AITC out of the classroom, but still in the game

Agriculture in the Classroom Manitoba looks into 2021, COVID-19 restrictions and all

Grade 7/8 students explore Canada’s role in global agriculture and trade during Agriculture in the Classroom’s Manitoba Ag Days Adventure 2018.

The last 12 months have been a period for resource development for Agriculture in the Classroom Manitoba (AITC-M), and executive director Sue Clayton says there’s more coming down the pipe as the calendar ticks into another year under COVID-19 restrictions.

“It’s really changed our thinking on how we do our programming and that’s only going to be for the better, for us to be able to offer more programs to teachers, more opportunities to students to learn where their food comes from,” Clayton said.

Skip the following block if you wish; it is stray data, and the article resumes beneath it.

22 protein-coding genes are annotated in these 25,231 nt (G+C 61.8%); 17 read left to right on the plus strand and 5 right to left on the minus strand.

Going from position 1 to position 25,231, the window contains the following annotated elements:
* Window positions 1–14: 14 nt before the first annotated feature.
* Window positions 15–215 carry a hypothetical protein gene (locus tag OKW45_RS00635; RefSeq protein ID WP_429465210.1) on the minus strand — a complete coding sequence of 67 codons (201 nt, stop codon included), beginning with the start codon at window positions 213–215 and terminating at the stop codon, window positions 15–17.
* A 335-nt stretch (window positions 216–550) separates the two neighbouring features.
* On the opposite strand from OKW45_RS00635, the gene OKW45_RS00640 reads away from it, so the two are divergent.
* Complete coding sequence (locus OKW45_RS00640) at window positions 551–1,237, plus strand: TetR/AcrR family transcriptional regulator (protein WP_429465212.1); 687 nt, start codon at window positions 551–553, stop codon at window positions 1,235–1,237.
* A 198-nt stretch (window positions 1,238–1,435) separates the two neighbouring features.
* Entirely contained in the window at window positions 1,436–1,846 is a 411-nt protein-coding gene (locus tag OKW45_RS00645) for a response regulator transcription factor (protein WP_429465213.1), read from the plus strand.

Why it matters: COVID-19 may be keeping AITC out of the classroom, but resources developed due to the pandemic may mean better future outreach.

The organization outlined plans to pivot under COVID-19 last year, including the development of new online resources and distributable classroom materials.

In fall 2020, the federal and provincial government announced $146,000 in Canadian Agricultural Partnership funding to help the organization make the jump to more remote delivery.

Some of those funds bore fruit this January. Topped off by $10,000 from the Ag Days Gives Back fund, AITC-M introduced a virtual interactive resource in place of the Manitoba Ag Days Adventure. The normal in-person event is geared for Grade 7 and 8 students and dovetails with the wider Manitoba Ag Days farm show in Brandon.

AITC-M developed a model “world game,” echoing a similar, physical activity normally integrated into the morning of the Manitoba Ag Days Adventure to outline global food production.

The Ag Days program is geared, “to get kids to think global but act local,” Clayton said.